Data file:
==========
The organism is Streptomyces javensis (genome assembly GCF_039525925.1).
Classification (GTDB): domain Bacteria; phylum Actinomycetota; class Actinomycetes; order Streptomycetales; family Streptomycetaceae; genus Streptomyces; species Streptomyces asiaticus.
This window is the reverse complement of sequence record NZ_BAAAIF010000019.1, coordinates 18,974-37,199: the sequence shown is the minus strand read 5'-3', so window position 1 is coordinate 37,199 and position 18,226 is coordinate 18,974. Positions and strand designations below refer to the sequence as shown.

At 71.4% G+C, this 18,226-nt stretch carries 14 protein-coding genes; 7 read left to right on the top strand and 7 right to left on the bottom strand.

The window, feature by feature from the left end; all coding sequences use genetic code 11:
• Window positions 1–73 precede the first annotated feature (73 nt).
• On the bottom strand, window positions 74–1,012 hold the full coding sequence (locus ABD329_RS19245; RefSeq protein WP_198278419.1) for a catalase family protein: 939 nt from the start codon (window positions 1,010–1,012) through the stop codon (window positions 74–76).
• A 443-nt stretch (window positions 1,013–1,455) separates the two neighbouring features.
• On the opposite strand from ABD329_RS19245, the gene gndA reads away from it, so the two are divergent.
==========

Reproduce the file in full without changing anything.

The organism is Streptomyces javensis (genome assembly GCF_039525925.1).
Classification (GTDB): domain Bacteria; phylum Actinomycetota; class Actinomycetes; order Streptomycetales; family Streptomycetaceae; genus Streptomyces; species Streptomyces asiaticus.
This window is the reverse complement of sequence record NZ_BAAAIF010000019.1, coordinates 18,974-37,199: the sequence shown is the minus strand read 5'-3', so window position 1 is coordinate 37,199 and position 18,226 is coordinate 18,974. Positions and strand designations below refer to the sequence as shown.

At 71.4% G+C, this 18,226-nt stretch carries 14 protein-coding genes; 7 read left to right on the top strand and 7 right to left on the bottom strand.

The window, feature by feature from the left end; all coding sequences use genetic code 11:
• Window positions 1–73 precede the first annotated feature (73 nt).
• On the bottom strand, window positions 74–1,012 hold the full coding sequence (locus ABD329_RS19245; RefSeq protein WP_198278419.1) for a catalase family protein: 939 nt from the start codon (window positions 1,010–1,012) through the stop codon (window positions 74–76).
• A 443-nt stretch (window positions 1,013–1,455) separates the two neighbouring features.
• On the opposite strand from ABD329_RS19245, the gene gndA reads away from it, so the two are divergent.